Test scores will be fine.  Students will learn what they are supposed to learn (and a lot of what’s in content standards they will never need for their lives, anyway).  If we really want to students to do real learning, we have to get beyond the obstacles we think are in our way under the traditional system and starting doing things the way they need to be done for real learning to happen.

And that means doing things radically differently.

 

Confusion for deeper learning

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From John Spencer’s recent post “Should school be more confusing?”, where he quotes Ann Murphy Paul regarding confusion in learning:

“We short-circuit this process of subconscious learning, however, when we rush in too soon with an answer. It’s better to allow that confused, confounded feeling to last a little longer—for two reasons. First, not knowing the single correct way to resolve a problem allows us to explore a wide variety of potential explanations, thereby giving us a deeper and broader sense of the issues involved. Second, the feeling of being confused, of not knowing what’s up, creates a powerful drive to figure it out. We’re motivated to look more deeply, search more vigorously for a solution, and in so doing we see and understand things we would not have, had we simply been handed the answer at the outset.”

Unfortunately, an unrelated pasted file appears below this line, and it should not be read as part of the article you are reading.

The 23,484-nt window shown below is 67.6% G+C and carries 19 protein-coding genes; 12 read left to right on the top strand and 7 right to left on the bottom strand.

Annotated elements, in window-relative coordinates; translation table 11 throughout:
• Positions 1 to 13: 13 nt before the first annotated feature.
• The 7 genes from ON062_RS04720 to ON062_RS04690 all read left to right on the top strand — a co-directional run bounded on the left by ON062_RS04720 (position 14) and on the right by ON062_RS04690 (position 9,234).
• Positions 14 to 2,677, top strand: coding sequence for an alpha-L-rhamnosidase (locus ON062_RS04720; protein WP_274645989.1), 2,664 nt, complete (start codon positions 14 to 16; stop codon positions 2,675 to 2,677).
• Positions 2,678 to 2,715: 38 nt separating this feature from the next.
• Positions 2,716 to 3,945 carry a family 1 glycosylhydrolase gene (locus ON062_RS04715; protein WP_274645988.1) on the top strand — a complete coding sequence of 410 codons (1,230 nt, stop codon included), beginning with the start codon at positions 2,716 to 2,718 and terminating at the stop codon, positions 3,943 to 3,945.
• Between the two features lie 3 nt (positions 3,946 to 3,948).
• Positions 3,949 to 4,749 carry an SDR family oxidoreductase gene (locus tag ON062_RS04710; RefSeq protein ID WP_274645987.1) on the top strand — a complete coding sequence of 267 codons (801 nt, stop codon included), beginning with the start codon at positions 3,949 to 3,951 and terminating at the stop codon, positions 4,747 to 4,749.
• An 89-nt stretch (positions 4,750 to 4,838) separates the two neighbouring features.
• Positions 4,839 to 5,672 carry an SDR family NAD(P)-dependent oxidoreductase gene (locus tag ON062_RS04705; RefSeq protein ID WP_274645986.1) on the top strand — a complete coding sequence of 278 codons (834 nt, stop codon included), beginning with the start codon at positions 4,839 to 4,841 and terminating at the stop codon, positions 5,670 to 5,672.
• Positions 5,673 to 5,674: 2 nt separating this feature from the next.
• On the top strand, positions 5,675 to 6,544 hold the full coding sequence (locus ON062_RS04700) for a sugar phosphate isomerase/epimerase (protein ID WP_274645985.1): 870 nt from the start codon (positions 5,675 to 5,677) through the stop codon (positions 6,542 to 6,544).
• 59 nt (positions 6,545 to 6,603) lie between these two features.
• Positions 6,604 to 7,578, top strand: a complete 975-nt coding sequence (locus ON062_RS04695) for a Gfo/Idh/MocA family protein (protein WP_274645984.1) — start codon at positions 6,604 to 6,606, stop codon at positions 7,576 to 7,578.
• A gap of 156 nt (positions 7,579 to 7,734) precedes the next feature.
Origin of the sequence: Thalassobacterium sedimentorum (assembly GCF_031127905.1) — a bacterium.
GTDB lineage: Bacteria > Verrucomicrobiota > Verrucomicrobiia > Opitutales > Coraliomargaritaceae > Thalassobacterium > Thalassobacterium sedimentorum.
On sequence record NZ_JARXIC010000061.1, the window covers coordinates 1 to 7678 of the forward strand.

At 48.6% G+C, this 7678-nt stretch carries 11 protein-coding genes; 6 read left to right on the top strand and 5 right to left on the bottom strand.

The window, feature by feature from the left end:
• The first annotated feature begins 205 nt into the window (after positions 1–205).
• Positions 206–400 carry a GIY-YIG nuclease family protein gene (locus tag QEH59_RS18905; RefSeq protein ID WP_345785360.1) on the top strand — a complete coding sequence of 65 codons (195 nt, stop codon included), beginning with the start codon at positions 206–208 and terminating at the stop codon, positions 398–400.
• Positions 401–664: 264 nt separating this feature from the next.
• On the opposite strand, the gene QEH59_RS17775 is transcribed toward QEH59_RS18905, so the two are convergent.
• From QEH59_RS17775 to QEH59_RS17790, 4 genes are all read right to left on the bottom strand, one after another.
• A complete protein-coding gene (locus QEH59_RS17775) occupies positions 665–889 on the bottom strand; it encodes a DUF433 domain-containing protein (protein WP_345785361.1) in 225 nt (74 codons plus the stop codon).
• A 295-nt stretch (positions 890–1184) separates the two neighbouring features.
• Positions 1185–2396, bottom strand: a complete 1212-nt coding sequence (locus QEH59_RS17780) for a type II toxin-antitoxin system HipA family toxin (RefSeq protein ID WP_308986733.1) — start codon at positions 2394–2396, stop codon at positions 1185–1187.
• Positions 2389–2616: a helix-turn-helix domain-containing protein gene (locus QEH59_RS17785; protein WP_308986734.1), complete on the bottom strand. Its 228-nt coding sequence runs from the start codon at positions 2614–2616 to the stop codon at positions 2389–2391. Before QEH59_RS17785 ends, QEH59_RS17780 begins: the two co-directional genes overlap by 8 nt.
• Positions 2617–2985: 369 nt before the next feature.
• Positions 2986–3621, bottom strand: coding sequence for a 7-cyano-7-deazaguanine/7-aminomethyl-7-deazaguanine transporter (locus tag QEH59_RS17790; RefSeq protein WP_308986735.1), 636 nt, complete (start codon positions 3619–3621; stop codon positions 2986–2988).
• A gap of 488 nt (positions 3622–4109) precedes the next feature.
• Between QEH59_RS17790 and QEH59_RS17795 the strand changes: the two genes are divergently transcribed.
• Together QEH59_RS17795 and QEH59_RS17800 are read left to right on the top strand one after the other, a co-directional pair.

As I discussed in a previous post, this is a new mental model for some teachers.  They will have to unlearn the “my job is to make learning easy” model and adopt the “it’s OK if students are confused” model.  The main issue I see with this is that sense of loss that teachers will feel – a loss of feeling needed, a loss of feeling like they are “teaching” if they’re not the ones in the front of the room leading every single minute of class time and marching students through a series of steps and activities that make logical sense to us but where the students are going through the motions, not making connections because all of the thinking has been done for them.

What we have to remember is that learning doesn’t happen when we’re the ones talking at students; students can only learn when they’re doing the work of learning.  And that work involves setting up those confusing mysteries, student dialogue, mistake-making experiences that students have to do and explore.

That work happens outside of the classroom.  Inside the classroom, students are doing the work rather than watching teachers do their jobs, encountering confusion and learning deeper in the process.